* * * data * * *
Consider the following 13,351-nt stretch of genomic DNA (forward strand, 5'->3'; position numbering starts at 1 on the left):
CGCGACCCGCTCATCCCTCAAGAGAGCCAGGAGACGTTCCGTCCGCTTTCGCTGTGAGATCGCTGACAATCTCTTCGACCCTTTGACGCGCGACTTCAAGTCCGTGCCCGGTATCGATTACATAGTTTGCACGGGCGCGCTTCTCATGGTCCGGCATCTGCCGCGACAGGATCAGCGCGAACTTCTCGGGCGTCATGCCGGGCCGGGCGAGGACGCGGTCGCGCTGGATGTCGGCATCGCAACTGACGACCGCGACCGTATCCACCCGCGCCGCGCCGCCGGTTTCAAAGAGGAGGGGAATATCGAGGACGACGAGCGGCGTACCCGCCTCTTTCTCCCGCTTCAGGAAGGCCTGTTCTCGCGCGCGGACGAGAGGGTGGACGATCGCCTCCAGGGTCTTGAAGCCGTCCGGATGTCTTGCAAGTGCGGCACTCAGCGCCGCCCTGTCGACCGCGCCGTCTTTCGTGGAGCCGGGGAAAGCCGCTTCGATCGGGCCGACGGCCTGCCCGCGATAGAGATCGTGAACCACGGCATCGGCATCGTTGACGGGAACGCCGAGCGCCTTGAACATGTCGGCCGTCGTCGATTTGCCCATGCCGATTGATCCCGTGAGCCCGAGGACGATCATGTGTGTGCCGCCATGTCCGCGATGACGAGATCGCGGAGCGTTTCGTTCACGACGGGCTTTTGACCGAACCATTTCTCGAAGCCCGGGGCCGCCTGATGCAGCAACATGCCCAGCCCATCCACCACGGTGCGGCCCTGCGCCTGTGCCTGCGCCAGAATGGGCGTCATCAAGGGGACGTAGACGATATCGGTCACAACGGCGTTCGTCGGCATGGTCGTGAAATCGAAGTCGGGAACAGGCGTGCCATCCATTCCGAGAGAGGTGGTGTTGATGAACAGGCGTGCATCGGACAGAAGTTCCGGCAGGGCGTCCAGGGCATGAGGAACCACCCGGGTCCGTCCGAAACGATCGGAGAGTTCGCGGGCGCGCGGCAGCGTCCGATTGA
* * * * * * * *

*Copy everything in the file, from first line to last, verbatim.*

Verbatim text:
Consider the following 13,351-nt stretch of genomic DNA (forward strand, 5'->3'; position numbering starts at 1 on the left):
CGCGACCCGCTCATCCCTCAAGAGAGCCAGGAGACGTTCCGTCCGCTTTCGCTGTGAGATCGCTGACAATCTCTTCGACCCTTTGACGCGCGACTTCAAGTCCGTGCCCGGTATCGATTACATAGTTTGCACGGGCGCGCTTCTCATGGTCCGGCATCTGCCGCGACAGGATCAGCGCGAACTTCTCGGGCGTCATGCCGGGCCGGGCGAGGACGCGGTCGCGCTGGATGTCGGCATCGCAACTGACGACCGCGACCGTATCCACCCGCGCCGCGCCGCCGGTTTCAAAGAGGAGGGGAATATCGAGGACGACGAGCGGCGTACCCGCCTCTTTCTCCCGCTTCAGGAAGGCCTGTTCTCGCGCGCGGACGAGAGGGTGGACGATCGCCTCCAGGGTCTTGAAGCCGTCCGGATGTCTTGCAAGTGCGGCACTCAGCGCCGCCCTGTCGACCGCGCCGTCTTTCGTGGAGCCGGGGAAAGCCGCTTCGATCGGGCCGACGGCCTGCCCGCGATAGAGATCGTGAACCACGGCATCGGCATCGTTGACGGGAACGCCGAGCGCCTTGAACATGTCGGCCGTCGTCGATTTGCCCATGCCGATTGATCCCGTGAGCCCGAGGACGATCATGTGTGTGCCGCCATGTCCGCGATGACGAGATCGCGGAGCGTTTCGTTCACGACGGGCTTTTGACCGAACCATTTCTCGAAGCCCGGGGCCGCCTGATGCAGCAACATGCCCAGCCCATCCACCACGGTGCGGCCCTGCGCCTGTGCCTGCGCCAGAATGGGCGTCATCAAGGGGACGTAGACGATATCGGTCACAACGGCGTTCGTCGGCATGGTCGTGAAATCGAAGTCGGGAACAGGCGTGCCATCCATTCCGAGAGAGGTGGTGTTGATGAACAGGCGTGCATCGGACAGAAGTTCCGGCAGGGCGTCCAGGGCATGAGGAACCACCCGGGTCCGTCCGAAACGATCGGAGAGTTCGCGGGCGCGCGGCAGCGTCCGATTGA